Lisa King, executive director of Summit Metro Parks in Akron, Ohio, recognizes that design and programming can play an essential role in making a park more popular. “One of our sites, Summit Lake, offers a beautiful, natural space in the middle of the city. Yet, many surrounding neighbors are non-swimmers with fears of the water. Our job has been to engage them in creating design improvements and programs to help dispel those fears. We’ve installed a pop-up nature center, large stones at the edge of the lake, picnic tables, swings, a temporary shelter, along with activities like fishing and bird-watching. The project has taken off like wildfire — GED students are taking nature hikes before class, kids from the neighborhood are fishing every day. We’re thrilled that more and more residents are enjoying Summit Lake.”
ACES included detailed questions about the specific amenities available in respondents’ local parks, as well as the maintenance condition of each amenity. Analysis shows that certain park amenities are associated with enhanced civic trust, regardless of their condition. For example, the presence of dog parks and community gardens is associated with higher levels of civic trust, even if they’re a little rough around the edges. On the other hand, maintenance appears to be particularly critical for facilities impacting children and families, such as playgrounds, sports fields and park bathrooms. These amenities are associated with greater civic trust when well-maintained, but significantly diminished levels of civic trust when poorly maintained. “Maintenance is a top priority,” says Lisa King. “We know from feedback how important it is to clean restrooms daily. We want people to love their parks and feel like they sparkle.”
Community-driven stewardship can be essential pieces of the maintenance puzzle. In Philadelphia, residents are encouraged to care for public spaces through an annual “LOVE Your Park Week,” featuring citywide celebrations and service days to activate and beautify neighborhood parks. Jennifer Mahar, senior director of civic initiatives of Philadelphia’s Fairmount Park Conservancy, is inspired by the outpouring of stewardship during the celebration. “LOVE Your Park unites residents through collective responsibility. It’s a reminder that parks are for, and by, everyone,” she says. Throughout the year, the Conservancy, in a unique collaborative partnership with Philadelphia Parks & Recreation, leads a Neighborhood Park Stewardship Program that mobilizes more than 115 volunteer park friend groups in maintenance, programming and beautification initiatives across the city.
ACES found that simple changes in messaging can make people feel more welcomed at parks. One experimental survey question was inspired by Charlotte, North Carolina, where the city is augmenting traditional signs about park rules (such as “no loud music” or “no alcoholic beverages”), with positive, inviting “Can Do” signage (such as “You can give a high five!” or “You can take a photo!”). According to Monica Holmes, an urban designer for the city, “Rather than telling people what not to do, we wanted to rethink the role of municipal signs — what if we could use them to spark a sense of fun and positivity?”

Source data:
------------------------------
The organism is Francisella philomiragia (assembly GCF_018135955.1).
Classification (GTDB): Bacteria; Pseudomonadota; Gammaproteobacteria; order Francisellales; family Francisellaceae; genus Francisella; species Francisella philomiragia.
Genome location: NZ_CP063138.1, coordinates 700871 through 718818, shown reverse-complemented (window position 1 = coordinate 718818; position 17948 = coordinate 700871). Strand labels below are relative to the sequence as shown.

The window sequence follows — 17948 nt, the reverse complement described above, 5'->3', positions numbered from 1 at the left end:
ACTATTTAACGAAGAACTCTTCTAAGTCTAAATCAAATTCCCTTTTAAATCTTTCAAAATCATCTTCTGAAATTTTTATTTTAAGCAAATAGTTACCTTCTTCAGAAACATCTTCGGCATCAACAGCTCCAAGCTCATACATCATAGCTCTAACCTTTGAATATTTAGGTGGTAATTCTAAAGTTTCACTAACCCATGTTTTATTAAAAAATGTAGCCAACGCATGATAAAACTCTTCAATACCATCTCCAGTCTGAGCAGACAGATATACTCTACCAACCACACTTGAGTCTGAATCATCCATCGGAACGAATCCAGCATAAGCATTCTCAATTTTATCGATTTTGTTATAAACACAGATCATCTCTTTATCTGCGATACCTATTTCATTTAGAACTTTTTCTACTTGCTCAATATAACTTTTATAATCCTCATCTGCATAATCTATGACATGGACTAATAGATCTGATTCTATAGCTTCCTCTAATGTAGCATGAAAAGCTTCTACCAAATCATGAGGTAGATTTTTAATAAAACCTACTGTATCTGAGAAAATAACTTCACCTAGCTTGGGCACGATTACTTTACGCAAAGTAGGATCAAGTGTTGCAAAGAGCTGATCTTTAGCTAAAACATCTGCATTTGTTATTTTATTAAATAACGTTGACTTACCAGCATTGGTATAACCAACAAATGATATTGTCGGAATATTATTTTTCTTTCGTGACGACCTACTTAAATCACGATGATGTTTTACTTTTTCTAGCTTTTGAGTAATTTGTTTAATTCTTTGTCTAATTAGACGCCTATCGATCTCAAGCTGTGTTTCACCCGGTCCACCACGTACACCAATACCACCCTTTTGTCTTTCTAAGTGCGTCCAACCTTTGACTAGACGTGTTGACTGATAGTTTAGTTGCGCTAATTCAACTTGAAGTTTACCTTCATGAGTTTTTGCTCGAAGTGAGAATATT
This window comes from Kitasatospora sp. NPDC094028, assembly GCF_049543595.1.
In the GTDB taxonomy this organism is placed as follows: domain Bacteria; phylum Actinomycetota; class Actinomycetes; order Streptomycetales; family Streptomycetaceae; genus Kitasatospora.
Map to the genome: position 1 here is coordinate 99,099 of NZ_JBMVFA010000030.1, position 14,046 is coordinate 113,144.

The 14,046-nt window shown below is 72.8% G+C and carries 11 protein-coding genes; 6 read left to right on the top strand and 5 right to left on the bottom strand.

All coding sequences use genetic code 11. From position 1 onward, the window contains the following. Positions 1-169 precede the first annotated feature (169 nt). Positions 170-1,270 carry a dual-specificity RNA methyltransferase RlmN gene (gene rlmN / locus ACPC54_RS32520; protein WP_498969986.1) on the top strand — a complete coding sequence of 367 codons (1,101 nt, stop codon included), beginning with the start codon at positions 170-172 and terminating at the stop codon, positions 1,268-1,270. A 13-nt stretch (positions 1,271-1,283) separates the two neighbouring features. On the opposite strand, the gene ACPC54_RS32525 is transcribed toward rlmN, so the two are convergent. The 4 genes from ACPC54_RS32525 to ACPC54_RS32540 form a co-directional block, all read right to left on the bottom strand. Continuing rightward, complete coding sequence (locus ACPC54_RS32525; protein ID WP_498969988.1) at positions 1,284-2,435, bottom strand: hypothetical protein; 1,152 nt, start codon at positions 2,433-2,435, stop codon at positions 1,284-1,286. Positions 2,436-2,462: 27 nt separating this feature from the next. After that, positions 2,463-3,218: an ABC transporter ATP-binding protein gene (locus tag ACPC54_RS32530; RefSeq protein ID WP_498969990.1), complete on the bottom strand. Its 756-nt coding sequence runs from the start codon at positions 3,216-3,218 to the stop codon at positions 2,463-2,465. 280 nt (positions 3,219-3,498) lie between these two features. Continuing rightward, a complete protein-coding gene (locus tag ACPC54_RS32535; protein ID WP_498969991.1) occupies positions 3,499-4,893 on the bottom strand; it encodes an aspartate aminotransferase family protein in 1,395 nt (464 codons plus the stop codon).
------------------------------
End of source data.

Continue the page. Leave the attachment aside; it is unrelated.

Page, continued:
Analysis reveals that positive messaging can significantly boost civic trust. For example, ACES respondents who were randomly assigned photos that included “You can give a high five!” signs were 11 percent more likely to say they would be “really proud to live in this community” and 9 percent more likely to believe “the city really cares about the people in this park,” compared to those who were shown a traditional, rules-based sign. Such findings resonate with other practitioners seeking to cultivate a sense of welcome. Mark Wallace posits, “Why should signs always emphasize a park’s closing hours, the time you’re not supposed to be there? In Detroit, we’re looking at ways to reframe the same message positively to emphasize open hours and make people feel more welcome.”
A Cornerstone for Future Research
As the first study of its kind to empirically investigate the impacts of design on civic life, ACES represents a major contribution to the field. The full report is available for free download from the Center for Active Design. Results point to practical opportunities for building on and enhancing community assets, often through relatively low-cost interventions to improve maintenance conditions and make public spaces more welcoming and accessible. In conjunction with a range of research efforts, ACES will inform the development of a set of Assembly design guidelines, scheduled for publication in 2018.
There is still much more to learn about the relationship between place-based design and civic engagement. Assembly is drawing the road map — defining metrics for civic life, identifying research questions for future experiments, and engaging practitioners who design and manage parks and public spaces. This work has tremendous potential for impacting communities across the country. In Miami-Dade, Nardi reports that the parks department is “focused on design strategies that maximize park access and visibility, provide spaces for social interaction, and incorporate things like shade, water, walkways and signage in a meaningful way. Most importantly, we want to create beautiful spaces that move people and inspire them to share ideas and build community. Our parks serve as the stage for people to come together and live happier, healthier lives.”
Suzanne Nienaber is Partnerships Director for the Center for Active Design.
1. Michigan, U.O. Redevelopment of Detroit's Riverfront. April 18, 2005.
2. Peters, K., B. Elands, and A. Buijs. (2010). "Social interactions in urban parks: Stimulating social cohesion?" Urban Forestry & Urban Greening, 9(2), 93-100.
3. Rigolon, A., Derr, V. & Chawla, L. (2015). "Green grounds for play and learning: an intergenerational model for joint design and use of school and park systems." Handbook on Green Infrastructure: Planning, Design and Implementation (pp.281).